"Aw, is this your Dean?"
"Why doesn't he join in?"
Dean's heart sank. Perhaps he was the psychic one after all.
"Yeah, no, I'm not really dressed for it," he answered, making a pitch for nonchalance while pointing down to the evidence of his tattered jeans and boots.
"That's okay, we're doing a cool-down routine now, anyway," replied Sam helpfully.
Dean sighed, deciding there was no graceful way he could win this battle. Besides, how bad could it be?
Sweat poured down his face and his lungs burned with the effort to keep up.
He had always eschewed exercise, on the assumption that he'd kept his fitness levels up with all the grave digging, but he guessed it had been quite a while now since their last simple salt and burn. Plus, he suspected over the years he'd taken on a more managerial role. Someone had to keep look-out, after all.
He had hoped the routine would be fairly easy, but it was actually proving to be wickedly difficult. It turned out he was apparently an uncoordinated mess with knees and elbows flying off in all directions. He zigged when he should have zagged and it had become quite clear that while he might know the difference between left and right, his body had its own unique interpretation.
He decided to give it a rest after the third time he collided with the woman to his right and managed to stomp twice in quick succession on the foot of the woman to his left.
"Don't worry about it, not everyone takes to it their first time," smiled Sam, slapping him on the shoulder in a bone-jarringly, friendly thump, before striding over to collect his things.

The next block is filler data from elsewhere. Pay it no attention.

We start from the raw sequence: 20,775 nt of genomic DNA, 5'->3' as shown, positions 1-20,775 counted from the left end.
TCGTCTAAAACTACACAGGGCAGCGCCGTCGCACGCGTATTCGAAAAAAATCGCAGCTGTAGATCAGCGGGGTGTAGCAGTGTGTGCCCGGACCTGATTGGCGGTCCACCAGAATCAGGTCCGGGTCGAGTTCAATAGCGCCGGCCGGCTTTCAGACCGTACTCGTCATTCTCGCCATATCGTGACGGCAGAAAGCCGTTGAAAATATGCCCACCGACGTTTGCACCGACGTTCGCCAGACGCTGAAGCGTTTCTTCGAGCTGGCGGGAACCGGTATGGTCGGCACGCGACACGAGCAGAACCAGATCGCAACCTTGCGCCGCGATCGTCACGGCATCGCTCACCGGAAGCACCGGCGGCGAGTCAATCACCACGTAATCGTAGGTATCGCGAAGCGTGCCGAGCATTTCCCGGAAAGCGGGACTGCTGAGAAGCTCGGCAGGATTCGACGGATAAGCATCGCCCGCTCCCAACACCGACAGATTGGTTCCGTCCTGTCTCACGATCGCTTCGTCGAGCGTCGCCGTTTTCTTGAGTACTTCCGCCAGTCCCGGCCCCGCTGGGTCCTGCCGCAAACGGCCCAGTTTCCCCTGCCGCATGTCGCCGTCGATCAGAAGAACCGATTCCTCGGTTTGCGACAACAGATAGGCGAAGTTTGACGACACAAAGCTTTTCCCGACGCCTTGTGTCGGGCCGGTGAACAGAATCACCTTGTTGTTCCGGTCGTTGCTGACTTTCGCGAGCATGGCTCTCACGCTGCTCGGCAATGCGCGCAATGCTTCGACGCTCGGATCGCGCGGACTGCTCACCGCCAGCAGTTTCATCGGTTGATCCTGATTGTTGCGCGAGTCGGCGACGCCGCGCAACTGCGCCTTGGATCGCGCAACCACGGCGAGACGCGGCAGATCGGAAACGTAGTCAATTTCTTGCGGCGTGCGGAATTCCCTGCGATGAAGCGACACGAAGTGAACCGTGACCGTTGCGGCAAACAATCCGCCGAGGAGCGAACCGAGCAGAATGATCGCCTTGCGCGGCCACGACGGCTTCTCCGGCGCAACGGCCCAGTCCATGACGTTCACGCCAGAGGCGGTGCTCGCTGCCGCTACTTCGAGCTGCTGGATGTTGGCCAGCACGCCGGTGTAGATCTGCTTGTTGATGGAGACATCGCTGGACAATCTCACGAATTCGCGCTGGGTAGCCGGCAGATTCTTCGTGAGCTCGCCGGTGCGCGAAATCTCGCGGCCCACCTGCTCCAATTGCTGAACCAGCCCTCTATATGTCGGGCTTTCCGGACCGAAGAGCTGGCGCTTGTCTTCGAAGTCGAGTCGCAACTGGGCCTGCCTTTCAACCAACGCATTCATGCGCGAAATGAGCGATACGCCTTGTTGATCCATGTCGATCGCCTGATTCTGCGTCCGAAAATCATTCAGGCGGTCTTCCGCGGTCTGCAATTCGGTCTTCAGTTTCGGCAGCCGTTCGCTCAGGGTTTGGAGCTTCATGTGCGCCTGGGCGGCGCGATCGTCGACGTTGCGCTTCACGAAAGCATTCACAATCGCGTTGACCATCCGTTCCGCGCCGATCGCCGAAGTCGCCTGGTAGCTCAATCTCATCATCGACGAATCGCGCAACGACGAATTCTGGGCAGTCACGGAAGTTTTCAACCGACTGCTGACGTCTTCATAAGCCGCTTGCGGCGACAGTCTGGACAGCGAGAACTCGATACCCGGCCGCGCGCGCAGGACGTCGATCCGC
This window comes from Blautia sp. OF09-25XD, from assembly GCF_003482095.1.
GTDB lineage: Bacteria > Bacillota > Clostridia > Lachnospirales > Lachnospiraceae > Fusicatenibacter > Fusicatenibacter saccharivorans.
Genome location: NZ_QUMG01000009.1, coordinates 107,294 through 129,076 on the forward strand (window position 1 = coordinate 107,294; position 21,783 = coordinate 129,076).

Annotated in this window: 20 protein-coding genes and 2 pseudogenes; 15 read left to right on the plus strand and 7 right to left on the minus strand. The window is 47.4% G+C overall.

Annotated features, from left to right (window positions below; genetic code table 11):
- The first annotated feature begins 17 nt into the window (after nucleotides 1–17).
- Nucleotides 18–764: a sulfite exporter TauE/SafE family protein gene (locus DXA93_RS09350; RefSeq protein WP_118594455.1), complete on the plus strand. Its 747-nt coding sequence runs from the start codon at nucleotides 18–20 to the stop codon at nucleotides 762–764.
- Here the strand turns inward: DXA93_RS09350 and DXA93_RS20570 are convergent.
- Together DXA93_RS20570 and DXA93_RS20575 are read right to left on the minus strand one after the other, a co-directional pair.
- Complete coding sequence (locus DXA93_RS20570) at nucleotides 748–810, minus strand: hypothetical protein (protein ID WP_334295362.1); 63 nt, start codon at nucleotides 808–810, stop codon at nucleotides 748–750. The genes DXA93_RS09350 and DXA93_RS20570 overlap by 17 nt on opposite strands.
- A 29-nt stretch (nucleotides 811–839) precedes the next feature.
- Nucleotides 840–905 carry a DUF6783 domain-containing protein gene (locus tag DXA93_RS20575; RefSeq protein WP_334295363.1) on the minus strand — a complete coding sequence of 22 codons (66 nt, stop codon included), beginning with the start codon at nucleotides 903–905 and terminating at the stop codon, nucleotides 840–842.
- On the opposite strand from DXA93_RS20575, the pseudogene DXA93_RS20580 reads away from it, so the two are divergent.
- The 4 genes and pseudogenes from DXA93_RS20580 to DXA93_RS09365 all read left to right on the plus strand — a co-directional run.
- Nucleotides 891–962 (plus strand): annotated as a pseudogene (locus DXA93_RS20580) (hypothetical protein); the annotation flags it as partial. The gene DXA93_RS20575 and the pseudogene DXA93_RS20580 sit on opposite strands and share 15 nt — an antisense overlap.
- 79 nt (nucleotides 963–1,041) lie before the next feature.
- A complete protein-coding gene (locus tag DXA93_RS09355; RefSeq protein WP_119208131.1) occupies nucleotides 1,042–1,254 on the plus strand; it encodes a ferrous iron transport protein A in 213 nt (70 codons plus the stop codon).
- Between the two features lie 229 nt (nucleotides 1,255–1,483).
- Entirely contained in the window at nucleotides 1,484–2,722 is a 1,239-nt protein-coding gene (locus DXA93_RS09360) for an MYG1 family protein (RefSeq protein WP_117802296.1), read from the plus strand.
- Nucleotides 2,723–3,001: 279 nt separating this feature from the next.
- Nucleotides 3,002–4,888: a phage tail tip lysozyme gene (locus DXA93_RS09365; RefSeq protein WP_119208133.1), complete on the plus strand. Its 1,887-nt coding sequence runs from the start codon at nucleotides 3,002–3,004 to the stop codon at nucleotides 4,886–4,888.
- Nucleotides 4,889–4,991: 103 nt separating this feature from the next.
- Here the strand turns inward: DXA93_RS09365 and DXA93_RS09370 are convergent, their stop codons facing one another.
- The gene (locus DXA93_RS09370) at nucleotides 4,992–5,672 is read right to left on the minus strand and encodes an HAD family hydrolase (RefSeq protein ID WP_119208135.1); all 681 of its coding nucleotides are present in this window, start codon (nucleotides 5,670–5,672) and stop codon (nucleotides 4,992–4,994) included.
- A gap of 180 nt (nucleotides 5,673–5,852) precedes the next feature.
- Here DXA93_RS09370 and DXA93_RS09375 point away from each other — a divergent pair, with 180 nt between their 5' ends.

Dean sighed, aware of the combination of annoyed and pitying looks he was garnering in comparison to the awe-struck gaze that seemed reserved for his brother.
"I run a beginners class on Mondays," said the instructor pointedly, while taking a slug of water. She didn't have to say anything about brotherly rivalry, her perfectly sculpted, arched eyebrow said it plainly enough.
Dean sighed, more heavily than before. "What time's it start?"
The clientele at the class on the following Monday were not quite so lithe as before, although Dean thought he recognized one or two faces from the previous session.
"Oh cool, you made it," commented the instructor as she started setting up. "Sam said you probably wouldn't. What made you change your mind?"
Dean tugged self-consciously at the hem of the too-large sports T-shirt he'd liberated from his brother as once again he found himself the focus of intense female scrutiny.
"Sam's been saying for a while now that I eat too much and I need to take better care of myself," he admitted sadly, although the force of the immediate rallying cry of denial from the ladies who'd heard his comment was very much an ego boost.
"No, no," he insisted, as he ruefully rubbed his tummy that was no longer as flat as it had once been. "I guess he's right."
Dean knew he wasn't a complete slouch, but Sam had cobblestone-like abs that rippled. He was sure he had almost as equally impressive muscles -- they just happened to be hidden under an insulating layer of double bacon cheeseburger and onion ring generated flab. A sad, distant look took hold in his eye at just the thought of restricting his diet.
"I'm not getting any younger and, you know, I don't want Sam to go off with someone else instead," admitted Dean, realizing with a sense of shock that he did actually have some anxiety about his brother preferring to go hunting without him.
When Dean thought about it, Sam had really thrown himself into the hunter lifestyle once finally abandoning any hope of ever going back to school. To the point that sometimes there were scary reminders of the time his brother had lost his soul. Dean knew that Sammy worried about his health -- mainly because he didn't himself -- but for the first time he wondered if there was an underlying, ulterior motive of just wanting a better hunting buddy.